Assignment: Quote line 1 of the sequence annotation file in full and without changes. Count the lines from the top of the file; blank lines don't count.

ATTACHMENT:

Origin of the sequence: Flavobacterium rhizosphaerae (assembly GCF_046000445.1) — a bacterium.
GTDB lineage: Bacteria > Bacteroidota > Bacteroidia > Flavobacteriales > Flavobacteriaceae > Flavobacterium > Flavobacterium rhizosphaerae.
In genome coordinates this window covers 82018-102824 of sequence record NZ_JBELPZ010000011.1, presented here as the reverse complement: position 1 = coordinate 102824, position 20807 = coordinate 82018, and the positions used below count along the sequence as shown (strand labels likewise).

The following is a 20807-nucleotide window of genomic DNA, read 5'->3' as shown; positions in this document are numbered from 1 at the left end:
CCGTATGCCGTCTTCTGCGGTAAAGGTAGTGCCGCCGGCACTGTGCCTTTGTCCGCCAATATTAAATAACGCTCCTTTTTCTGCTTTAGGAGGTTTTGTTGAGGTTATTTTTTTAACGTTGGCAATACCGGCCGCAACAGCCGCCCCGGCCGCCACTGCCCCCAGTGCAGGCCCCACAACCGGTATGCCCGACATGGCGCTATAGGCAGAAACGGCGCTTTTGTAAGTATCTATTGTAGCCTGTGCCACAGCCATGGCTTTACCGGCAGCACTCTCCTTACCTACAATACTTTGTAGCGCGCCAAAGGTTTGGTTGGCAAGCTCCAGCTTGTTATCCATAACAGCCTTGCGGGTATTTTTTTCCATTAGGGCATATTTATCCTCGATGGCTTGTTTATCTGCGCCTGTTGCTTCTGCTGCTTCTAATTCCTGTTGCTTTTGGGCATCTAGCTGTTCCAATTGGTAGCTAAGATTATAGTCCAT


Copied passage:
Origin of the sequence: Flavobacterium rhizosphaerae (assembly GCF_046000445.1) — a bacterium.